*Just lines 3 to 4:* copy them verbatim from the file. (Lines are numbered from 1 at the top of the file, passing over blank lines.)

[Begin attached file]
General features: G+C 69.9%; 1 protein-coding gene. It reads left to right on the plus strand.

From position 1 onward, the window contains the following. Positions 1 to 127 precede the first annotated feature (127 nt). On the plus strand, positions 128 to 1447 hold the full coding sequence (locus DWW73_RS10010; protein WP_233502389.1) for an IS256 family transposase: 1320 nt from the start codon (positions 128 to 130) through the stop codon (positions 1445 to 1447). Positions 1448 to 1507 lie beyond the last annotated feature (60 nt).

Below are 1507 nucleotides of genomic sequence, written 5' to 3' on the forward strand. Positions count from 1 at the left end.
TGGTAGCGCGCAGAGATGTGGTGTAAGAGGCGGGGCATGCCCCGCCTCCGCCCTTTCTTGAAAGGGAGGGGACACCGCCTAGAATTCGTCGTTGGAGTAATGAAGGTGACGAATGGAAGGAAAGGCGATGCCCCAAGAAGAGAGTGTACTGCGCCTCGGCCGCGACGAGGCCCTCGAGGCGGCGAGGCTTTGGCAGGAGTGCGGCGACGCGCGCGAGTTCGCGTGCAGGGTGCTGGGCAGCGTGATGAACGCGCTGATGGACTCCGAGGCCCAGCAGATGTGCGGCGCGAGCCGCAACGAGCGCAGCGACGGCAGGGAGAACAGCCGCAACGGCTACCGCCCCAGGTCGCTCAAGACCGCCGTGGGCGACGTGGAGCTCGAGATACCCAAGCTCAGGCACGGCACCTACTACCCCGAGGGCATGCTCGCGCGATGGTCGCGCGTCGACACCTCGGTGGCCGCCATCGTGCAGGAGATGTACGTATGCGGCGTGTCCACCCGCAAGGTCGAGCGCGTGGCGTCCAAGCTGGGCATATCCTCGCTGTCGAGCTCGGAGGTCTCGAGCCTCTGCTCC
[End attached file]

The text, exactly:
Below are 1507 nucleotides of genomic sequence, written 5' to 3' on the forward strand. Positions count from 1 at the left end.
TGGTAGCGCGCAGAGATGTGGTGTAAGAGGCGGGGCATGCCCCGCCTCCGCCCTTTCTTGAAAGGGAGGGGACACCGCCTAGAATTCGTCGTTGGAGTAATGAAGGTGACGAATGGAAGGAAAGGCGATGCCCCAAGAAGAGAGTGTACTGCGCCTCGGCCGCGACGAGGCCCTCGAGGCGGCGAGGCTTTGGCAGGAGTGCGGCGACGCGCGCGAGTTCGCGTGCAGGGTGCTGGGCAGCGTGATGAACGCGCTGATGGACTCCGAGGCCCAGCAGATGTGCGGCGCGAGCCGCAACGAGCGCAGCGACGGCAGGGAGAACAGCCGCAACGGCTACCGCCCCAGGTCGCTCAAGACCGCCGTGGGCGACGTGGAGCTCGAGATACCCAAGCTCAGGCACGGCACCTACTACCCCGAGGGCATGCTCGCGCGATGGTCGCGCGTCGACACCTCGGTGGCCGCCATCGTGCAGGAGATGTACGTATGCGGCGTGTCCACCCGCAAGGTCGAGCGCGTGGCGTCCAAGCTGGGCATATCCTCGCTGTCGAGCTCGGAGGTCTCGAGCCTCTGCTCC